Naijanomics will be starting a new series on Behavioural Economics. I’m not sure what to title it yet, so suggestions are welcome. So what’s this new series all about?
Listening to Nigerians argue during the previous election made me realize that a number of us confidently make series of of cognitive biases that we’re completely oblivious to. Perhaps illustrating some of these biases might make us more aware of the quality of the decisions we make. Why’s this awareness important? Because it affects the outcome of one’s life in imperceptible and perceptible ways. You might begin to observe how you make these errors and hopefully it’ll give you a new perspective on how you’re not as smart as you think you are. Controversial and humbling? Exactly.
If you need another reason why these behavioural insights are important – well, because very brilliant people think it’s important. Daniel Kahneman – the psychologist who pioneered research on cognitive biases – won a Nobel Prize for ‘his groundbreaking work in applying psychological insights to economic theory, particularly in the areas of judgment and decision-making under uncertainty.’ His work has been applied to a number of fields in the economics, policy and business spheres. Also, if you know what it takes to win a Nobel prize, then I need not say more.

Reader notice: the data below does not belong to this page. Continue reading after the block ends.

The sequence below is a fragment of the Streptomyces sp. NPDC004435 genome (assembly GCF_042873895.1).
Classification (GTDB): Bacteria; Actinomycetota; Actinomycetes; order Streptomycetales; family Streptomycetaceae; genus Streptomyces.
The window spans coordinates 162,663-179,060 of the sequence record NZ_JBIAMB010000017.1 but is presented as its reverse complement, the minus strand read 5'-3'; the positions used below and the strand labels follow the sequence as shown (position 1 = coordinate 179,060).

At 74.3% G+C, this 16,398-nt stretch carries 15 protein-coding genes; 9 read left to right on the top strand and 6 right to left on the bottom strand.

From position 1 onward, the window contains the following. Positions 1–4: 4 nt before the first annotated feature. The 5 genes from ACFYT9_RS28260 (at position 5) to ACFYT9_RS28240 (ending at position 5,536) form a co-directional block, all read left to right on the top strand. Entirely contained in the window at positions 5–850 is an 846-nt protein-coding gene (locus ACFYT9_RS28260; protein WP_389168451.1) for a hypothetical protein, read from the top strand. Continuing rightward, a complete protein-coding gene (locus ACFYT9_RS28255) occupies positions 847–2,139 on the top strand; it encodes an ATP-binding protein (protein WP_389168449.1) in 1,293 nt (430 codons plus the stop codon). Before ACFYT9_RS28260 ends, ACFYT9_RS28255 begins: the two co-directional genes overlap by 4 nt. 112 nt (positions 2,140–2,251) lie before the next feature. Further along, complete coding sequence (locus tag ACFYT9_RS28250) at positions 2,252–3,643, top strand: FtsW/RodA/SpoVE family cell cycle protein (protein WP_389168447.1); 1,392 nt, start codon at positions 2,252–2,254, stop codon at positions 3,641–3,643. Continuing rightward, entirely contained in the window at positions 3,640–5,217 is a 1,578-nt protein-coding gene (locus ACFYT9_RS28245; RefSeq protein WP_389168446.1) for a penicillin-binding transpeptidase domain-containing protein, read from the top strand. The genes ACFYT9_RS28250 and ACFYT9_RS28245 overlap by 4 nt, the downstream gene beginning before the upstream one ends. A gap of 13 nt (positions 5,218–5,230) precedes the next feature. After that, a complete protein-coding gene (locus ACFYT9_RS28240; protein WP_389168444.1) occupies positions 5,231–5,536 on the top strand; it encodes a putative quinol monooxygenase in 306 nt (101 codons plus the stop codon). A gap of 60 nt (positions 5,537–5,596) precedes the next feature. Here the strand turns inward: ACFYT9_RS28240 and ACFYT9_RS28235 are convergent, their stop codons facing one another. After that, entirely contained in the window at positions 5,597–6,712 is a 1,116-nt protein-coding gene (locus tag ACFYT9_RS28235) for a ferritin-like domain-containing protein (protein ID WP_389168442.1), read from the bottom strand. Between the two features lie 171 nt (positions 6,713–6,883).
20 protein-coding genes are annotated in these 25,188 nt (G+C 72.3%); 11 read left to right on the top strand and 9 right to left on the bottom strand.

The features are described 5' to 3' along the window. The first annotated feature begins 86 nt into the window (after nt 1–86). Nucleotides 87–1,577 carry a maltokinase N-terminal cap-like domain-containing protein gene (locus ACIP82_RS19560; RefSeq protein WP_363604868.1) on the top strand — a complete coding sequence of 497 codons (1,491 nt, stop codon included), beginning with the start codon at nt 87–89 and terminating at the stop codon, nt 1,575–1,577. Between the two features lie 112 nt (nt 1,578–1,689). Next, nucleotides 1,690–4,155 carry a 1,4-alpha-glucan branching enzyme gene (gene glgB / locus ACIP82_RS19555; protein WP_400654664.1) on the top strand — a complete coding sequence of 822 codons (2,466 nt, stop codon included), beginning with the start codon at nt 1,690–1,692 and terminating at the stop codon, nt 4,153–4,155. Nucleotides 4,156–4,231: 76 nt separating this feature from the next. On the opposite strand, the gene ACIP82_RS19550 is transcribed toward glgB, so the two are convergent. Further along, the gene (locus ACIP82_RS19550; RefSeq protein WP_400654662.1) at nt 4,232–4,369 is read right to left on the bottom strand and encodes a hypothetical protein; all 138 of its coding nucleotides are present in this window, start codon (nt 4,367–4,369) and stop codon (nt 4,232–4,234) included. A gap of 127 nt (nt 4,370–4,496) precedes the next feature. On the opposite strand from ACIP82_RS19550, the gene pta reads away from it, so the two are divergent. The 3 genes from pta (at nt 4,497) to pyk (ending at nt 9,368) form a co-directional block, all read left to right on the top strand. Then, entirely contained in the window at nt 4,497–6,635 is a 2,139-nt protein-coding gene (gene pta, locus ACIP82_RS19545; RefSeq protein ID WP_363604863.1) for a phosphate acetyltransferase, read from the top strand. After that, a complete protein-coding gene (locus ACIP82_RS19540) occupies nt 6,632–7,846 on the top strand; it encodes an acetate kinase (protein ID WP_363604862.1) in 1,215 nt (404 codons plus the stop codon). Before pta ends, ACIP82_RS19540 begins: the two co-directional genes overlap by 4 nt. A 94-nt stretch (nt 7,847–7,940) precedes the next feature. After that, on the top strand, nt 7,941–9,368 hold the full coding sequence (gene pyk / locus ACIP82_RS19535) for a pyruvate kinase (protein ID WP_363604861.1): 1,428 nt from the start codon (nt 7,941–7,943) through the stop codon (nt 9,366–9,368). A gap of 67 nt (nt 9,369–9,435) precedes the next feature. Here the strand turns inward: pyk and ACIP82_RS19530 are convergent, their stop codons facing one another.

I’ve previously touched on a number of these cognitive biases we make. Here are a couple – ‘Why we’re on the losing end when we haggle prices’, or ‘Why we’re susceptible to superstitions’. However…I’ve always wanted to go through the whole list of such cognitive biases.
Fortunately for me, a brilliant friend of mine (who I also write for) gave me a book on such behavioural biases. It’s called ‘The Art of Thinking Clearly’ by Rolf Dobelli. It lists and explains a number of these cognitive biases. They’re scores of such books out there, but I enjoy the flow of this one, so I’ve decided to adopt it and find examples and stories suited to Nigerians. My aim is to tackle a cognitive bias each week and hone in on how it affects our personal lives, our business decisions, and our policy and economic decisions. I’ll make it as interesting as I can – and funny…if possible. I miss writing on Behavioural Economics, so I’ll be having fun writing this series, and I hope you have fun reading it.
NB: For the Macroeconomics lovers, don’t fret, you’ll still see most of that in the Bricklayer Series.